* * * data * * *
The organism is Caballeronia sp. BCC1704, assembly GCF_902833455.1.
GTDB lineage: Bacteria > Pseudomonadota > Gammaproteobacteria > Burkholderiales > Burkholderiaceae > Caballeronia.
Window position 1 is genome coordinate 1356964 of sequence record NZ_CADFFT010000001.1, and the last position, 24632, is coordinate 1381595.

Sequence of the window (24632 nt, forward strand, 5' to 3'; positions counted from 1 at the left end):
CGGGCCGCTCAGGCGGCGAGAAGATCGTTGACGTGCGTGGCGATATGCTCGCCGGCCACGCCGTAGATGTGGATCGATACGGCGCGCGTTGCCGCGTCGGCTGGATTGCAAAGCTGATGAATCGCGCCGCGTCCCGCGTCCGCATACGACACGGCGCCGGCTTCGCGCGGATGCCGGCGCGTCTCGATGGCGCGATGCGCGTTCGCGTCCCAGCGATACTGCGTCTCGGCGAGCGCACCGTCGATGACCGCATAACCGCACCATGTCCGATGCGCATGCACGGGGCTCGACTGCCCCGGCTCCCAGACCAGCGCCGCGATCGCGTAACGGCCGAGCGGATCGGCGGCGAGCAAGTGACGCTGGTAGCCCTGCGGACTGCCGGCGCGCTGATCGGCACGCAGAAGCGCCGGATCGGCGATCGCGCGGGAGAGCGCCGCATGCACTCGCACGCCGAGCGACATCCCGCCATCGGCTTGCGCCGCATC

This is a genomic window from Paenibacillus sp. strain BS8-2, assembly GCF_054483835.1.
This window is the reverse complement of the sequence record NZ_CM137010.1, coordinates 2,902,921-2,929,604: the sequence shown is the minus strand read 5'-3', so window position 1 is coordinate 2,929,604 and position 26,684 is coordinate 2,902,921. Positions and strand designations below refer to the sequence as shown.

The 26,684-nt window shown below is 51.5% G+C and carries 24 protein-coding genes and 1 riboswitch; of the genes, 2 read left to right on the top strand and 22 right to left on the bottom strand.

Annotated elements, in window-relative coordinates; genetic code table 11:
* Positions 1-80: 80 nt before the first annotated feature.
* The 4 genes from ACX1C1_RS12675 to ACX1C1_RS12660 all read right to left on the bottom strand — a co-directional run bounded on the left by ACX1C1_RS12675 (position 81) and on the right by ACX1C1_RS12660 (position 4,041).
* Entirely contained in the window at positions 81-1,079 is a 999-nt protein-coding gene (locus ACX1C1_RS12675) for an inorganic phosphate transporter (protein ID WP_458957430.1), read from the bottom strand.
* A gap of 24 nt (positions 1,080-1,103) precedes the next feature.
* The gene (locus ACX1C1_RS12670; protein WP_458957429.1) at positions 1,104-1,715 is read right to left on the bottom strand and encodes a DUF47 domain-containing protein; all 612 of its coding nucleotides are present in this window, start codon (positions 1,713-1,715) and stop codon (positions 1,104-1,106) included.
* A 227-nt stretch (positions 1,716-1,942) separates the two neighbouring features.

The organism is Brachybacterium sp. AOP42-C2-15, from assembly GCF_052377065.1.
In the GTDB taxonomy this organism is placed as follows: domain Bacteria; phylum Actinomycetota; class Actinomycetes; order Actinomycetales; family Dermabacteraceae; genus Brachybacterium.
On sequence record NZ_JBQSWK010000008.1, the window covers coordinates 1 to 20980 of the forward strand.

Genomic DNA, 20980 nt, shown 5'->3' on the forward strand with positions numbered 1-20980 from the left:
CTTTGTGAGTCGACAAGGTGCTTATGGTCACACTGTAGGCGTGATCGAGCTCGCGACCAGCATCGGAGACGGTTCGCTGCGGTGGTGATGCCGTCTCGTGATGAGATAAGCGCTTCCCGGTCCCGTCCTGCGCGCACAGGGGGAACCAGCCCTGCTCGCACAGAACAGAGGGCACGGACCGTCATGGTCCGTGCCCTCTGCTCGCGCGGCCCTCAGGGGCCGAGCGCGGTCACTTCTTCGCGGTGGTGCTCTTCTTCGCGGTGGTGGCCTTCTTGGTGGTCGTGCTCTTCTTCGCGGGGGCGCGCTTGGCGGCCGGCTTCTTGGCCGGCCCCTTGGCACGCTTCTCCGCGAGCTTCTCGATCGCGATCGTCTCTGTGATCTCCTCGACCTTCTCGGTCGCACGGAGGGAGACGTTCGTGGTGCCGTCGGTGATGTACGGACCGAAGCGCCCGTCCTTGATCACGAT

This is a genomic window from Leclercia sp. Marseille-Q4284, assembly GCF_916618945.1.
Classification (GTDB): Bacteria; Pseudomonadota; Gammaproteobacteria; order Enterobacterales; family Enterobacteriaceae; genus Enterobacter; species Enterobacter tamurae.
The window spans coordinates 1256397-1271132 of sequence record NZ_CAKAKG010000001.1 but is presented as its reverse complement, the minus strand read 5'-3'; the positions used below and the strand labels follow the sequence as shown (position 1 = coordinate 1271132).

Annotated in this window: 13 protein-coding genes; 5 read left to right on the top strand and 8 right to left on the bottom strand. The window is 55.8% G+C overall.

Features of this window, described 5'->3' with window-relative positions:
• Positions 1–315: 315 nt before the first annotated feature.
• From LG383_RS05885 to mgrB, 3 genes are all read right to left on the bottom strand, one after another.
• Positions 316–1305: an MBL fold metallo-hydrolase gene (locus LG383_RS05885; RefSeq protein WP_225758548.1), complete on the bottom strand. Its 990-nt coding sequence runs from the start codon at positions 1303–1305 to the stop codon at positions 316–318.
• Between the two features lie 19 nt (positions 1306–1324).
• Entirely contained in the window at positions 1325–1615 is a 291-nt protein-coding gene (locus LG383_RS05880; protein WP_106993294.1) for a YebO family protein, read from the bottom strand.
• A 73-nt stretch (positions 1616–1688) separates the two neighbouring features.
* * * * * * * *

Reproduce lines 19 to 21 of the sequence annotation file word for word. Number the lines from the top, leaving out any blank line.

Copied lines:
Genomic DNA, 20980 nt, shown 5'->3' on the forward strand with positions numbered 1-20980 from the left:
CTTTGTGAGTCGACAAGGTGCTTATGGTCACACTGTAGGCGTGATCGAGCTCGCGACCAGCATCGGAGACGGTTCGCTGCGGTGGTGATGCCGTCTCGTGATGAGATAAGCGCTTCCCGGTCCCGTCCTGCGCGCACAGGGGGAACCAGCCCTGCTCGCACAGAACAGAGGGCACGGACCGTCATGGTCCGTGCCCTCTGCTCGCGCGGCCCTCAGGGGCCGAGCGCGGTCACTTCTTCGCGGTGGTGCTCTTCTTCGCGGTGGTGGCCTTCTTGGTGGTCGTGCTCTTCTTCGCGGGGGCGCGCTTGGCGGCCGGCTTCTTGGCCGGCCCCTTGGCACGCTTCTCCGCGAGCTTCTCGATCGCGATCGTCTCTGTGATCTCCTCGACCTTCTCGGTCGCACGGAGGGAGACGTTCGTGGTGCCGTCGGTGATGTACGGACCGAAGCGCCCGTCCTTGATCACGAT

This is a genomic window from Leclercia sp. Marseille-Q4284, assembly GCF_916618945.1.